“Fine,” she replied. She studied the apple orchards lining the north side of the road. She wished to be alone, but she didn’t want to appear heartless either. At least, not before she had a better measure of Roland.

Roland grinned at her. “You seem like you m-might be thinking about something important.”

Tara did not answer. He hadn’t really posed a question.

“Maybe you’re worried about your aptitudes?” he asked. His face twisted up with concern, which only made Tara want to vanish even more. Was he pitying her? “I w-worry about mine too. My family says

that’s normal for ascendants.”

Tara rolled a shoulder to relieve some tension from the long ride and insipid conversation.

“Do you think you’ll be like the rest of your f-family?”Tara sighed. “Whatever do you mean?”

The boy’s eyebrows shot up. “I mean . . . you know,” he stumbled. “With your aptitudes.”

“You are not making sense,” Tara replied, with a bit more iciness than she intended.

“I mean, the aptitudes we’re supposed to learn at the menhir,” he clarified. “The th-th-thaumaturgical kinds.”

Tara turned away from him and suppressed another sigh. “My bloodline is strong. I will develop the same aptitudes as my mother, grandmother, and so on. It is why I am here.”

Roland scrunched up his face. “You’ve never thought it might work out different?”

“No, Roland,” she assured him. “My family has transmitted their aptitudes with absolute fidelity. Our records go back thousands of years. Ask Architect Blanchet to see them, if you’re doubtful.”

He blinked at that. Perhaps he was worried for himself? Perhaps he wanted to develop a sense of solidarity with her? Tara could not be sure.

“S-some ascendants show different aptitudes than their parents,” said Roland. “I’ve heard some ascendants don’t show any thaumaturgical aptitudes at all.”

Tara had never heard of one of the Wards being denied full admission to the menhir for thaumaturgical barrenness, though the phenomenon was not unheard of. Still, Roland’s concern suggested his lineage might not be as firm as his family projected.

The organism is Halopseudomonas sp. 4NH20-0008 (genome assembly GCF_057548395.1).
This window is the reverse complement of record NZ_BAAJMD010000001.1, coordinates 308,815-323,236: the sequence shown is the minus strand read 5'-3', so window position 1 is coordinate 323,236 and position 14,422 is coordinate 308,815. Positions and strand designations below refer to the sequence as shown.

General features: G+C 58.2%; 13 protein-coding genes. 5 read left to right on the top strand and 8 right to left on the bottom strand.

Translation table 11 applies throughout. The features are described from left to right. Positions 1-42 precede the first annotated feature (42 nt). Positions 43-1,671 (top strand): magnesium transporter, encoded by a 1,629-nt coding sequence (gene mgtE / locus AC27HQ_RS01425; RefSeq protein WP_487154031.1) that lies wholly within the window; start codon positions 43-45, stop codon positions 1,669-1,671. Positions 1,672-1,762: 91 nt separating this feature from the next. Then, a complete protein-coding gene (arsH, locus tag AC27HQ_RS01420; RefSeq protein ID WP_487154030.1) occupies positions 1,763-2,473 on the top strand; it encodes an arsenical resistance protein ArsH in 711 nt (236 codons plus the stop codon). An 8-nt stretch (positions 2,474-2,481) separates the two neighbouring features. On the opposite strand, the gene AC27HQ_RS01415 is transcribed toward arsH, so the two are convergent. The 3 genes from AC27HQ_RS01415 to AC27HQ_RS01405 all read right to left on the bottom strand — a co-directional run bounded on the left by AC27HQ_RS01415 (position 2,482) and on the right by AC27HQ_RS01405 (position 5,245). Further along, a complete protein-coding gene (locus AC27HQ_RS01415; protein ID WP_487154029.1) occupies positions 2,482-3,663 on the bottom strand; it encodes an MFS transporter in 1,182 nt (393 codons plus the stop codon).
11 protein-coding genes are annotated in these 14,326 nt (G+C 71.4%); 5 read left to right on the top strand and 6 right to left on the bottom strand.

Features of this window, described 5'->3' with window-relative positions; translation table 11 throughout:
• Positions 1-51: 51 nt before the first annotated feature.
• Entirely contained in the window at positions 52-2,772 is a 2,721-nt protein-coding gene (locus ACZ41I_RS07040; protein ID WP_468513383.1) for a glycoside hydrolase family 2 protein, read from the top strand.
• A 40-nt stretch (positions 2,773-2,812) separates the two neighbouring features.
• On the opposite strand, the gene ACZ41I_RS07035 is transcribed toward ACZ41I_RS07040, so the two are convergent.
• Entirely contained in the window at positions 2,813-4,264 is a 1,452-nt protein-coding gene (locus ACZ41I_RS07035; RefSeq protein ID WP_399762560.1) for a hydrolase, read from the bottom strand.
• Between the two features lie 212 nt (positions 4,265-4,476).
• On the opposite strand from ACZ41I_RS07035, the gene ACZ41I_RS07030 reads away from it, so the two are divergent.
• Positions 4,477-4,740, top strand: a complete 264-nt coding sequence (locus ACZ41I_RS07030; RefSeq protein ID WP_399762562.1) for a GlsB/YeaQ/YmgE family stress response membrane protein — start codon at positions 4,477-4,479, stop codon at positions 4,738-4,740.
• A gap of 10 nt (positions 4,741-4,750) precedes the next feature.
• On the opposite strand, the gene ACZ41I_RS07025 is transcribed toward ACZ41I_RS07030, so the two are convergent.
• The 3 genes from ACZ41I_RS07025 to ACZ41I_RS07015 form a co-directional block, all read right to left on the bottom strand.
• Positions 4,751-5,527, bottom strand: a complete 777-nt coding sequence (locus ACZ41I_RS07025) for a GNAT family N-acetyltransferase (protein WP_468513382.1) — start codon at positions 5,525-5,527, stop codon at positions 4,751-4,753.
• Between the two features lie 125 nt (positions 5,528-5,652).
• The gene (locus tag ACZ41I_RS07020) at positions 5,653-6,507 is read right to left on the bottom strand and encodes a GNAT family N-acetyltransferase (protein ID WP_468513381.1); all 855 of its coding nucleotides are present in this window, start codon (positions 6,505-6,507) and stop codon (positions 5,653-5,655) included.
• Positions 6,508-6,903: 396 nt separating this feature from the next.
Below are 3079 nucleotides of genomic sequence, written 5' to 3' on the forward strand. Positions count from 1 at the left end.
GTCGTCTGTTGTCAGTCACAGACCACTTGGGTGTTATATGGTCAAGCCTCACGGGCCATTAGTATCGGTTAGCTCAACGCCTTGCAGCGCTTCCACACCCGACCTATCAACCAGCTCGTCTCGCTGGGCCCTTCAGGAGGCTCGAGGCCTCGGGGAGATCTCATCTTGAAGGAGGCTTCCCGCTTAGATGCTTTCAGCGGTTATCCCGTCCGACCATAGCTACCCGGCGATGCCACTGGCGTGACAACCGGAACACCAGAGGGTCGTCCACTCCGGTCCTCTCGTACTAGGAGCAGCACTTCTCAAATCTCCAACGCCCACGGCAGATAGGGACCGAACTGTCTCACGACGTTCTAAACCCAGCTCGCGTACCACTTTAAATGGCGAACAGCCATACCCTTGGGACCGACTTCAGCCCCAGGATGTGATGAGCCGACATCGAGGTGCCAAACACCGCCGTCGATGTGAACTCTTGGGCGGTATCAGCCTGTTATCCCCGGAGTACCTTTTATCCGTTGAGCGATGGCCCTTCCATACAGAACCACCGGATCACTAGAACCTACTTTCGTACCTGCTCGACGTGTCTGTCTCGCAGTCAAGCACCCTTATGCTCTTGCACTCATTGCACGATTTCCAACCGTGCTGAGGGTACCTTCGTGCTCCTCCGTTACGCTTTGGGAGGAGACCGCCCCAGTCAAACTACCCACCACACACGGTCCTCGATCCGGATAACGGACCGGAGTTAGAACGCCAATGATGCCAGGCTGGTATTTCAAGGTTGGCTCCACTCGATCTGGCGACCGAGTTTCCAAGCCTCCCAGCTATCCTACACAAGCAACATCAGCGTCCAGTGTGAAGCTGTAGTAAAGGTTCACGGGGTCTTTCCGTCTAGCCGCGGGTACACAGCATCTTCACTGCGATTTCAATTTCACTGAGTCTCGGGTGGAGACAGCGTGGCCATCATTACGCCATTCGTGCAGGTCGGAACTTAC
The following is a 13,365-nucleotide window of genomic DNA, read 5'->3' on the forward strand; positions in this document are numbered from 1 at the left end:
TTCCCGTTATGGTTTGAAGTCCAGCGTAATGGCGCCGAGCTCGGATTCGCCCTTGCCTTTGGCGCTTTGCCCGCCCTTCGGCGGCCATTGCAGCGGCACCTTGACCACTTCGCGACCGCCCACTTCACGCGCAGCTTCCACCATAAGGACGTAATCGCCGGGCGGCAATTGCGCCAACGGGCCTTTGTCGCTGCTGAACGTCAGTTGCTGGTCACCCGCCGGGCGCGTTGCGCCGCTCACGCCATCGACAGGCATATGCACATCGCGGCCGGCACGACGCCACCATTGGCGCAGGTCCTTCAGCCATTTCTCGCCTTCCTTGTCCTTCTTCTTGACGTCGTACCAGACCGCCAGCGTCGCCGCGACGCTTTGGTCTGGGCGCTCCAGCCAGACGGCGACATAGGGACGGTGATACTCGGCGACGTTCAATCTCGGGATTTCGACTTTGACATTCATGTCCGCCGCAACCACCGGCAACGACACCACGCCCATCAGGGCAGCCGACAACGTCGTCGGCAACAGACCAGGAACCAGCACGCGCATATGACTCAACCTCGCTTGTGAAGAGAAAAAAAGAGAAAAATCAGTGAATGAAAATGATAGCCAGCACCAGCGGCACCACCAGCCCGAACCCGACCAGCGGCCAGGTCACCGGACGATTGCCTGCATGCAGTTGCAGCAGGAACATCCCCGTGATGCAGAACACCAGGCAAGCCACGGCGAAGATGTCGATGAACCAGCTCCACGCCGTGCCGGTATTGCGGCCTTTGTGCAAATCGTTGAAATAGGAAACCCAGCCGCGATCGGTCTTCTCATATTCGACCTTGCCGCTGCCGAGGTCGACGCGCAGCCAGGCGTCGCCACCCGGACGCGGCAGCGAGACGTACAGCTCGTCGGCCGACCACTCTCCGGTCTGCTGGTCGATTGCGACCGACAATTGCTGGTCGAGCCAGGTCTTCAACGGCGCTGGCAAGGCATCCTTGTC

“I suspect those kinds of ascendants stem from poor developmental environments. That is not the case with the Langcraw line,” said Tara, letting an edge creep into her voice. “Do you have any other personal questions for me?”

He barreled on, “Will you really live forever?”

Tara groaned, then hated herself for doing so. “Nobody knows how long they will live, Roland. Not you, not me. I may be thrown from this horse and sever my spine. We could be killed by bandits from the Independent Cities. It’s the same for all of us.”

She gave him a stony look, hoping his curiosity might be stayed. “Not like that.” He chuckled. “I mean, you know, if nothing bad happens to you, won’t you just go on living?” No one had ever conveyed to Tara how the typical noble knew about the Tilters of the Hourglass. Larus seemed to understand the gist. Langcraw servants had to. Generations of servants grew and died, While Eva Langcraw remained unchanged. It was not the sort of thing people overlooked.

“You’ve g-got to tell me!” Roland pleaded. He sounded like a child.

“Not exactly,” she said, rolling her eyes. “Assuming I manifest the aptitudes of the Tilters, I will age slower than most, but parts of me will age more than others.”

Tara scowled at herself. She hadn’t meant to reveal the last bit. How soon she forgot her mother’s warnings.

“What about you?” she parried.

“Oh,” he replied with a shrug, “my f-family are farmers. We’re Weavers of the web through and through.”

Seeming satisfied with the fruits of his interrogation, Roland took to ferreting out bits of lunch from his teeth with his tongue. When that failed, he made obnoxious sucking sounds to excavate the stubborn bits. After a long while at that, Roland turned his attention back to Tara.

About the Author
The Amber Menhir, book one of The Shadows of the Monolith series, marks the debut of high fantasy author Jonathan N. Pruitt. A lifelong educator who has taught around the world, Pruitt enjoys spinning spellbinding tales of dark magic and political intrigue. When not toiling away on writing projects, Pruitt can be found traversing about the great outdoors. For more information, visit